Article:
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Review: Kevin Krauter's 'Full Hand' is dreamy introspection

Kevin Krauter, “Full Hand” (Bayonet Records)

Kevin Krauter's “Full Hand” draws on the music of his early youth, like emo and ‘90s rock, and on his personal experiences grappling with growing up, religion and sexuality.

Thankfully, those musical influences are incorporated mostly in highly-filtered versions, with Krauter's often dreamy and easygoing songs masking a high degree of introspection.

Krauter, an Indiana-based songwriter and also bass player in low-fi indie rockers Hoops, has an effortless vocal style that makes even the most intimate episodes of self-awareness easy to digest.

The songs are built on layers of acoustic and electric guitars, drum machines, synths and live drums, performed solely with musician and engineer Ben Lumsdaine.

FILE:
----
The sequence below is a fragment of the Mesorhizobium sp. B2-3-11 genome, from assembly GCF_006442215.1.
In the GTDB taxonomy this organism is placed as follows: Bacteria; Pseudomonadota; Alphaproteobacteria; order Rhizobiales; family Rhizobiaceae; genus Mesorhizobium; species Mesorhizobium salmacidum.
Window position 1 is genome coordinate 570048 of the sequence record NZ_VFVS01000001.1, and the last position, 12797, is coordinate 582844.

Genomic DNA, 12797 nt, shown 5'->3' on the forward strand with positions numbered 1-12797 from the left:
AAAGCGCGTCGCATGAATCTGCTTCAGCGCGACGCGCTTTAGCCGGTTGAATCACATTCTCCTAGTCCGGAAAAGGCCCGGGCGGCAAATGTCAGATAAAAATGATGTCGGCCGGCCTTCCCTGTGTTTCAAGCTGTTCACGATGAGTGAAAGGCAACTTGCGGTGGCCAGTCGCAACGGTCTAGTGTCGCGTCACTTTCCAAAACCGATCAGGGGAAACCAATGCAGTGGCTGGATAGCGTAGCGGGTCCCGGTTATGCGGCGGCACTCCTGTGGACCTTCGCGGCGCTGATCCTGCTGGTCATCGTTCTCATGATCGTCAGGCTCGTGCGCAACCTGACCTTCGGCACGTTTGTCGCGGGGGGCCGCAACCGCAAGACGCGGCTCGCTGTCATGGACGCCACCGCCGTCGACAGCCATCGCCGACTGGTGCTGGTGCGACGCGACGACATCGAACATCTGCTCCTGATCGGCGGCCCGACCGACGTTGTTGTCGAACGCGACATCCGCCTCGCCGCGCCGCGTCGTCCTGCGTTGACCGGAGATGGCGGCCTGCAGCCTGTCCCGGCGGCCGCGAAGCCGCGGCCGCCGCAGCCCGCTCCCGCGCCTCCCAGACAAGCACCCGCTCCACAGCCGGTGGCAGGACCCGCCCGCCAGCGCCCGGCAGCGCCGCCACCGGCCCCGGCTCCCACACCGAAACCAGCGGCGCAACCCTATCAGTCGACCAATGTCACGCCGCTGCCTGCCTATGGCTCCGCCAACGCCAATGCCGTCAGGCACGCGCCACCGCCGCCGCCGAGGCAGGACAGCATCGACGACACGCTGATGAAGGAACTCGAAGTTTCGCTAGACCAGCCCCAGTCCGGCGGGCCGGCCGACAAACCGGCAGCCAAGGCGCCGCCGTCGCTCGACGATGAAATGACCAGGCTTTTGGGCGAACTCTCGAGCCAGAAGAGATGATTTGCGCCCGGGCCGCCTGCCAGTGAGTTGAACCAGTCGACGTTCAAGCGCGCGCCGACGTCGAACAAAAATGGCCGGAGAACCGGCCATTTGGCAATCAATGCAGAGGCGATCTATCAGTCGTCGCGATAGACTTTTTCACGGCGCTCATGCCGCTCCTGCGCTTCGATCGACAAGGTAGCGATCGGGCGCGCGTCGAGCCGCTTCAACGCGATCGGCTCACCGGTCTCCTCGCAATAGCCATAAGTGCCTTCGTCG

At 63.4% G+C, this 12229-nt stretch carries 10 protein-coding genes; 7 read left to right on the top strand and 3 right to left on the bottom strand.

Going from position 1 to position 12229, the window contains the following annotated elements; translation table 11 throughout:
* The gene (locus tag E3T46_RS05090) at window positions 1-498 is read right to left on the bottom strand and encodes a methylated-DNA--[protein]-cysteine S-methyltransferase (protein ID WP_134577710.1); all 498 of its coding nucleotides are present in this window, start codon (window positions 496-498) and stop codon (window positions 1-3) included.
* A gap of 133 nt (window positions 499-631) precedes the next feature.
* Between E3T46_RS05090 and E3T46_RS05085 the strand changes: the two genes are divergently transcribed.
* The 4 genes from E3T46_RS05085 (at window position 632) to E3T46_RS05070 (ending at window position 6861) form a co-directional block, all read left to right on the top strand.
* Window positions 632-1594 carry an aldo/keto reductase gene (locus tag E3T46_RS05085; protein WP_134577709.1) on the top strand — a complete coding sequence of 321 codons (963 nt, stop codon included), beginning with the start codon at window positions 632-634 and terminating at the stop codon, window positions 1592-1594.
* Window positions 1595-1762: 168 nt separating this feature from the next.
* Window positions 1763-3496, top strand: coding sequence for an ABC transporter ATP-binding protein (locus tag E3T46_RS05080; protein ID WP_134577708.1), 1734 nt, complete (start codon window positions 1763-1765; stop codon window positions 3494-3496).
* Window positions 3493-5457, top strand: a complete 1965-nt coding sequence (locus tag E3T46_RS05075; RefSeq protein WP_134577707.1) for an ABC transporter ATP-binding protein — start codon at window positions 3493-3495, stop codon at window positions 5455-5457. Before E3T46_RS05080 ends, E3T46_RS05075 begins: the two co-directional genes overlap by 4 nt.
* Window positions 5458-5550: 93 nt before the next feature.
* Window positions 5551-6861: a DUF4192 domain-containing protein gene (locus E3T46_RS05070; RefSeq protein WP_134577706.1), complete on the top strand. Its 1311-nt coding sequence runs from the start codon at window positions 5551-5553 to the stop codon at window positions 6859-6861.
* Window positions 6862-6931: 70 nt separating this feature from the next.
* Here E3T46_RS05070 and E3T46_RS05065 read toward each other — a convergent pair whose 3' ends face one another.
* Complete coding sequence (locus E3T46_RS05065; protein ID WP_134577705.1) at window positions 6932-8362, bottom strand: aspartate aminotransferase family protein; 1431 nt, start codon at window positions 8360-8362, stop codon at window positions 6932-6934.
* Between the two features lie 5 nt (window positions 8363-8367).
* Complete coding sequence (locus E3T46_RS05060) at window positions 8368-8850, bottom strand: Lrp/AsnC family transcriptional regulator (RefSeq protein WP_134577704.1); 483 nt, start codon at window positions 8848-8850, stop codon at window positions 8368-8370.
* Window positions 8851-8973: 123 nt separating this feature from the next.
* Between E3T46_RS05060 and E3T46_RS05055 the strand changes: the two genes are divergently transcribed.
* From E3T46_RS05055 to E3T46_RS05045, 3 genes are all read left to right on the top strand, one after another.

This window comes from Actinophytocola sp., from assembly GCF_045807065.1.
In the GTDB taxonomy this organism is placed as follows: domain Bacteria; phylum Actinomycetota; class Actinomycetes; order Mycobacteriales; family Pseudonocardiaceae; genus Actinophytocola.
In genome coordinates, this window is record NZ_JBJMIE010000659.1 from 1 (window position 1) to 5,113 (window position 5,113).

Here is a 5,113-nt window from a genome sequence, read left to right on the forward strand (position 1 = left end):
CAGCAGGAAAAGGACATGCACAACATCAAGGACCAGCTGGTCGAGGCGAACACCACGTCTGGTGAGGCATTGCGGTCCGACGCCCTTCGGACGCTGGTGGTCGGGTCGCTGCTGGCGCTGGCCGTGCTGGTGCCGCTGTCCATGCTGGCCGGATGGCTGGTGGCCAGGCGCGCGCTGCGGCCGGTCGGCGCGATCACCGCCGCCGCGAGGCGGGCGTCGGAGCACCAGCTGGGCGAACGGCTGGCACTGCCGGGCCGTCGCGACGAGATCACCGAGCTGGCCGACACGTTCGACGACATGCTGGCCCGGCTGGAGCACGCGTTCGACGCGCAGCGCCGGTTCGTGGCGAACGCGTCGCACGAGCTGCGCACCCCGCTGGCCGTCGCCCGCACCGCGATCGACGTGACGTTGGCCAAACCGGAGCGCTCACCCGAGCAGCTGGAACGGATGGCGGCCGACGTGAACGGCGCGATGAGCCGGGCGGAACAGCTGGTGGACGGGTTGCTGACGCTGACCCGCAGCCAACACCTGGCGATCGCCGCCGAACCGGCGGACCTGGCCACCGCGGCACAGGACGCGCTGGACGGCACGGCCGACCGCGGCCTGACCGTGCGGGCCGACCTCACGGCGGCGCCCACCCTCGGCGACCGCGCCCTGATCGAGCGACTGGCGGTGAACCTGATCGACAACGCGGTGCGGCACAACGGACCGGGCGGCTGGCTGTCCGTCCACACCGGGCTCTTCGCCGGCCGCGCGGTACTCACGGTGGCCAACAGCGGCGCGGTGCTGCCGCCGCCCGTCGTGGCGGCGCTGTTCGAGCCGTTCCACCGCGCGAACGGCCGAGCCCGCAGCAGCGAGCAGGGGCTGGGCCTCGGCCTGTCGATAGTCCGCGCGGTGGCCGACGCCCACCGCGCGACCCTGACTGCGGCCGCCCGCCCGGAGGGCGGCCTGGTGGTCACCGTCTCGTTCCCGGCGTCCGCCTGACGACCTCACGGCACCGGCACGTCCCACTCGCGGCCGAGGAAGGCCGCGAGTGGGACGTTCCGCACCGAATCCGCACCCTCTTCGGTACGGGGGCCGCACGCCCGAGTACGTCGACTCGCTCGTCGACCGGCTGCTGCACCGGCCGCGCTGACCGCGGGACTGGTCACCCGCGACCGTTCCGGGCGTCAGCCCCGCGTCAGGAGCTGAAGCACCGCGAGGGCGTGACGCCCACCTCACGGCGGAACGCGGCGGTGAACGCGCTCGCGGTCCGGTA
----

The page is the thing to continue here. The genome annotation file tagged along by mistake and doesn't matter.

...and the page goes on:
“Intro,” a slightly psychedelic instrumental, opens the album as a kind of mini-sampler for the songs that follow, while another instrumental, “Intermission,” appears halfway through the 12 songs and feels like an exploration, a walk through a cinema lobby full of people you haven't decided whether or not to engage with.

“Surprise” most directly tackles the confusion and pain that one's developing identity can cause. The title track offers up one of the record's sweetest melodies, while the solitude at the centre of “Pretty Boy” may just have found a cure.

Continuing the reflective road launched with “Toss Up," his 2018 debut, the bouquet of open-ended conclusions on "Full Hand" suggests Krauter has many more travels planned.

Pablo Gorondi, The Associated Press